An Egyptian court yesterday sentenced 14 militant Islamists to death by hanging and four to life imprisonment for attacks on army and police forces in the Sinai Peninsula last year.
The verdicts showed the state's determination to deal firmly with militant activity in Sinai, which has increased since the overthrow of President Hosni Mubarak in February 2011.
Security forces are mounting operations in the area following the killing of 16 Egyptian border guards in August.
The men, members of a militant group called Tawhid wa al Jihad, were charged by the prosecutor with killing three police officers, an army officer and a civilian in attacks carried out in June and July, 2011.
Eight of the 14 death sentences were in absentia, court sources said.
"This court decision is a milestone. It gives a strong message to militant groups that President Mohamed Mursi's government will not tolerate attacks on the Egyptian armed forces and police," said Nageh Ibrahim, an Islamist researcher and a former militant.
The verdicts were met with cries from the accused against Mr Mursi, the Islamist head of state elected this year and who the defendants blamed for the court's decision. One defendant shouted: "Mursi is an infidel and those who follow him are infidels."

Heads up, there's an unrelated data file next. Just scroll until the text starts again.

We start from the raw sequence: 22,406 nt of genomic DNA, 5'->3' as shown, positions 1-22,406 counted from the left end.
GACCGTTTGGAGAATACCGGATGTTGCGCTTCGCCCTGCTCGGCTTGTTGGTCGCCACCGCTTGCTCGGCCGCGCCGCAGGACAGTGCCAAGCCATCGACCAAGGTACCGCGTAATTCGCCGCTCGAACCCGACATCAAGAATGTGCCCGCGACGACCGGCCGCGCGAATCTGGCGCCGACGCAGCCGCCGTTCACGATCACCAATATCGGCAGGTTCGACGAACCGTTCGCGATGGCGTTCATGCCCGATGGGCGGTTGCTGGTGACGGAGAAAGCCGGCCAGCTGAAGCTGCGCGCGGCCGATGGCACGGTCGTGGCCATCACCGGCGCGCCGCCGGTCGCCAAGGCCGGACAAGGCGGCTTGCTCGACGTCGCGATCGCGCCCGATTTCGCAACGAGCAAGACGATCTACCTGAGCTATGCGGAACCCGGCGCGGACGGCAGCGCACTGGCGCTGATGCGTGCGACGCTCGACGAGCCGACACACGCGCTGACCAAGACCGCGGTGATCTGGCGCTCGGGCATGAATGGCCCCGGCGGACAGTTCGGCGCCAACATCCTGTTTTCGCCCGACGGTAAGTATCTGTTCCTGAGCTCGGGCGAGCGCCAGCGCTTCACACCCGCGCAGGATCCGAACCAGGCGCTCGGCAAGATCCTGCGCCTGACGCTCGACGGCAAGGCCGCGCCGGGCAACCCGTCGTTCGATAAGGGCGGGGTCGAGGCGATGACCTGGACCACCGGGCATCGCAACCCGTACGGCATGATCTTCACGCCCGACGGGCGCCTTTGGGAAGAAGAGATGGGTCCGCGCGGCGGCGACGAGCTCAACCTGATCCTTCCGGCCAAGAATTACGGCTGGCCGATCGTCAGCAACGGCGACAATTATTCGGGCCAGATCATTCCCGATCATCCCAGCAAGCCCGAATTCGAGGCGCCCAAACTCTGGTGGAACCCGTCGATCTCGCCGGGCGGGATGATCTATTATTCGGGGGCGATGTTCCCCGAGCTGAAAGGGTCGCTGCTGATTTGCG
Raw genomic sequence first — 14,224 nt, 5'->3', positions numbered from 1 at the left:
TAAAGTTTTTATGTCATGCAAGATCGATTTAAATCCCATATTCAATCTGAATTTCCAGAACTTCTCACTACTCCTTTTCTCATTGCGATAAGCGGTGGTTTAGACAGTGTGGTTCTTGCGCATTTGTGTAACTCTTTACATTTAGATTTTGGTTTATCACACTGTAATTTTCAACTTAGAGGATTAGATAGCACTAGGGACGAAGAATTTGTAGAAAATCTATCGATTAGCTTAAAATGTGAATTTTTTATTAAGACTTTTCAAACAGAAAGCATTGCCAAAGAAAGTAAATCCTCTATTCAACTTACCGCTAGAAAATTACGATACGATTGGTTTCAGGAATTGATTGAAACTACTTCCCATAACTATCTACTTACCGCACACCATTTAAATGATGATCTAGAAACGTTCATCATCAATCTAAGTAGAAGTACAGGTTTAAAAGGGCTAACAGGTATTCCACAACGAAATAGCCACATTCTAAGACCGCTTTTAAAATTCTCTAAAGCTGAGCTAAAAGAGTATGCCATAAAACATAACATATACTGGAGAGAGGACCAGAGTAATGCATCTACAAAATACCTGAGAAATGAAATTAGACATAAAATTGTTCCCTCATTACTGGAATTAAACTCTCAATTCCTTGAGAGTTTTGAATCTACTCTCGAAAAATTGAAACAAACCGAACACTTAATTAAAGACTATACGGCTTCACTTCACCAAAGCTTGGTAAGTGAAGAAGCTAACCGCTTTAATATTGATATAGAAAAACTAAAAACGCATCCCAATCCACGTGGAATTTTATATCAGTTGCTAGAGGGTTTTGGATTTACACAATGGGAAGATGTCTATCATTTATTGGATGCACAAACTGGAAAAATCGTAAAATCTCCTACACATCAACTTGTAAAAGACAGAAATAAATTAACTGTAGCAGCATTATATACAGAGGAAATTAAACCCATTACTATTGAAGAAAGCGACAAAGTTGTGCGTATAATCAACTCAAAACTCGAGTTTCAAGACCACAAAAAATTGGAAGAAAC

Others cried "God is great" as they listened to the judge from inside the metal cage in which they stood during trial sessions.
The bearded men in the cage wore traditional white robes and some were seen holding the Koran. They were accused of opening fire on a police station and a bank in the city of Arish in northern Sinai.
The prosecutor said the Tawhid wa al Jihad group was propagating a hardline Islamist view that allows adherents to declare the head of state an infidel and to carry arms against the government.
The same group was accused of carrying out a series of bomb attacks in 2004 and 2005 against tourist resorts in south Sinai, which lead to the deaths of 34 people.
Egypt and Israel have said they are co-ordinating on the security operation in Sinai in which hundreds of Egyptian troops with tanks, armoured vehicles and helicopters were sent in a joint operation with police to raid militant hideouts, arrest suspects and seize weapons.
Mr Ibrahim, who was jailed during the 1990s but later became one of the leading Islamists to call for an end to violence against the state, said the verdicts will deter other militants from attacking their neighbour Israel.
"Mr Mursi's government is adamant about stemming any attacks across the border because this will give Israel an incentive to reoccupy Sinai. Now is the time for development, not war," Mr Ibrahim said.